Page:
It used to be we would have a lot of the spring break people come without ATVs just here to party. I think a lot of those people have chosen to go elsewhere. —Juab County Sheriff Alden Orme
DELTA — Thousands of people from around the state are gearing up for an Easter weekend at the Little Sahara Sand Dunes, and local law enforcement is prepared to prevent potential problems and accidents.
Many of them are already there, saving a place for family and friends before the big crowds get here. By Friday night, 25,000 to 30,000 people will be at the popular Sand Mountain camping area in Millard County.
With nearly 60,000 acres of dunes, trails and sagebrush flats, there is something for every level of rider, from Sand Mountain, which has a wall of sand climbing nearly 700 feet high, to the dunes southwest of Black Mountain, which provide good terrain for beginners.
Stu Adams loves Little Sahara, and there is one reason why: speed. "You can race without getting a ticket," he said.
He arrived before Easter weekend, trying to get in some riding time before the crowds arrive to Little Sahara. "It's dangerous when there's a whole lot of people on there. You’ve got 10 coming down and 50 going up and it's dangerous," he said.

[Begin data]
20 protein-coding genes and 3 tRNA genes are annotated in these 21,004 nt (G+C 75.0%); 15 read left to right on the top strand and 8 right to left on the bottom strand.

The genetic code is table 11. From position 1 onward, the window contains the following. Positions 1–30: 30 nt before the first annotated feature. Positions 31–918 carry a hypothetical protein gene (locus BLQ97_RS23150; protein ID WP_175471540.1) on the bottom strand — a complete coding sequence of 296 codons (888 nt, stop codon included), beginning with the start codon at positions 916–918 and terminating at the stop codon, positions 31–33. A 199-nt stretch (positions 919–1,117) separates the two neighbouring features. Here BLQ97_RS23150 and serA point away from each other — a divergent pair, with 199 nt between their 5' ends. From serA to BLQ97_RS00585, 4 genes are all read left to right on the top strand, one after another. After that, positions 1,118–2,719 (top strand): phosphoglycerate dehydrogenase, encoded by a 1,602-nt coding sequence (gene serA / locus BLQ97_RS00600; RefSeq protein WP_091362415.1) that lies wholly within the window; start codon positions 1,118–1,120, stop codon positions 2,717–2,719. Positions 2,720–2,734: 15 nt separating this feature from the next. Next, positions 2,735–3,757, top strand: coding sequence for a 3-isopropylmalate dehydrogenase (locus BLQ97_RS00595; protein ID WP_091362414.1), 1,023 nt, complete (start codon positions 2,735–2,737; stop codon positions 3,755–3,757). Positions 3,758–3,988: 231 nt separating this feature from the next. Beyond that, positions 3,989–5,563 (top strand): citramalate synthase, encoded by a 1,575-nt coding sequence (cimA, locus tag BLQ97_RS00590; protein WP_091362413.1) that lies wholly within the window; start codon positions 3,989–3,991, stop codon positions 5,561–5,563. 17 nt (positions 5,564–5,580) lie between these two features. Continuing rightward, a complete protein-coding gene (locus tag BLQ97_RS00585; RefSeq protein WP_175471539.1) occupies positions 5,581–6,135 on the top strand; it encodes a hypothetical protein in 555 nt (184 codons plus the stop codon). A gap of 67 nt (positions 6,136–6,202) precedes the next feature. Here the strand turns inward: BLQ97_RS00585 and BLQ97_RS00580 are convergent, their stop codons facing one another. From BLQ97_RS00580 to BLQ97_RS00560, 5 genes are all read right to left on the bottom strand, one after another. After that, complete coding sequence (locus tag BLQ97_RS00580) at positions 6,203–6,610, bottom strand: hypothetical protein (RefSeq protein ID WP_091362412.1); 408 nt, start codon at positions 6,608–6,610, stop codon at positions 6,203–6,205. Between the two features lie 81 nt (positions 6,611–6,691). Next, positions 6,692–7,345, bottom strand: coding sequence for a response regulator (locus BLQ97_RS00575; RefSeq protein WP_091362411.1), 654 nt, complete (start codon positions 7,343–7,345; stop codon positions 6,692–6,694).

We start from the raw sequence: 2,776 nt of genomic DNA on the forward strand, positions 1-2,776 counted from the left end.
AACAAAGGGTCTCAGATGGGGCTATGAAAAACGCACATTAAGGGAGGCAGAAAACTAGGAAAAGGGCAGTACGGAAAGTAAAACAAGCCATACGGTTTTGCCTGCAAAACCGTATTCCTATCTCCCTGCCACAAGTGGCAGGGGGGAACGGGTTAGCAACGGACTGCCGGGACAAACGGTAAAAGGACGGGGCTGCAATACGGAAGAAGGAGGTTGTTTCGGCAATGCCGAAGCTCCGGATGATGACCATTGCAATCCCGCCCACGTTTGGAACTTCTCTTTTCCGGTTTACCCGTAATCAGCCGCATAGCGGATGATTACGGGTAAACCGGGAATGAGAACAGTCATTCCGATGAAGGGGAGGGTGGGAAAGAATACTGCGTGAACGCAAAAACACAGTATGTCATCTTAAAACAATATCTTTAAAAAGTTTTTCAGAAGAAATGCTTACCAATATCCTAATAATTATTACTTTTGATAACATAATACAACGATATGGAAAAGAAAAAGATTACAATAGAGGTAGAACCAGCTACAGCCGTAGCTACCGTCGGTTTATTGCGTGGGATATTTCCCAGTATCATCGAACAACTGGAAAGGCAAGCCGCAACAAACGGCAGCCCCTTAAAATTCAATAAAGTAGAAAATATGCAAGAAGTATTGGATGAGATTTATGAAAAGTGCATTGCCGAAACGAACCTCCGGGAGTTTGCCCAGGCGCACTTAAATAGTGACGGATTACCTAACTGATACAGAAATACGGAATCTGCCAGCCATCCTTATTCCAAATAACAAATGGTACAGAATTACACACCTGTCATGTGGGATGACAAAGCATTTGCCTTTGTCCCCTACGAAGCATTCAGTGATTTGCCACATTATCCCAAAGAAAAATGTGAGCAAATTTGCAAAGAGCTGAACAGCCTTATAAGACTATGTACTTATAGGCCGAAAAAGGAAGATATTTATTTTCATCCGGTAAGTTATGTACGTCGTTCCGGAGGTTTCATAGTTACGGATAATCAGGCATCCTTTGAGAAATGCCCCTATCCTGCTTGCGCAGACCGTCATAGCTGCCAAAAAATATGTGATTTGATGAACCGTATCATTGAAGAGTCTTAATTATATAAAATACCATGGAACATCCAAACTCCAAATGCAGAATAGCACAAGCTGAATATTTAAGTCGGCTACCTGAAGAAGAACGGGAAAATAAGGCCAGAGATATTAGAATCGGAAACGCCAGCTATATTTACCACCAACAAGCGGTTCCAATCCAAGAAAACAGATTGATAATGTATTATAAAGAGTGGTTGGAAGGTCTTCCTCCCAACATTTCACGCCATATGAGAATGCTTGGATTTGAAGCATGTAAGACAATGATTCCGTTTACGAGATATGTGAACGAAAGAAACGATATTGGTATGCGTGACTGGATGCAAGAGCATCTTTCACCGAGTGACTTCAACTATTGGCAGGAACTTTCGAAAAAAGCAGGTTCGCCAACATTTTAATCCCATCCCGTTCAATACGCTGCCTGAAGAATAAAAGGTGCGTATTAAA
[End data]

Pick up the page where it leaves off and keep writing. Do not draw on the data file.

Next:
To help control the potential for accidents, Juab County Sheriff Alden Orme and his deputies patrol the sand dunes on big weekends. For the past several years, he has worked to change the environment and attitude of the crowds.
"It used to be we would have a lot of the spring break people come without ATVs just here to party," Orme said. “I think a lot of those people have chosen to go elsewhere."
That's because many people were leaving with big fines and even in handcuffs. "We have no tolerance on drugs and underage drinking. Anybody we catch, we cite and arrest," he said.
With the area more family-friendly, ATV safety is the major concern. Inexperienced riders, the volume of ATVs and changing sand conditions are all factors that worry Orme on Easter weekend.
It’s been just more than two weeks since there was a serious accident in the area, but Orme is concerned that’s going to change in the next day or two.
There is a first aid station at the Little Sahara visitor center, but the closest clinic is Central Valley Medical Clinic in Nephi, about 27 miles east of Jericho Junction. On busy holiday weekends, medical workers are stationed close by, along with medical helicopters, in case someone is seriously hurt.
About 100 law enforcement officials from all over the state will be patrolling the area this weekend.
Though there has been a lot of wind in the area, for the die-hard sand enthusiasts, this is a weekend they look forward to all year long.
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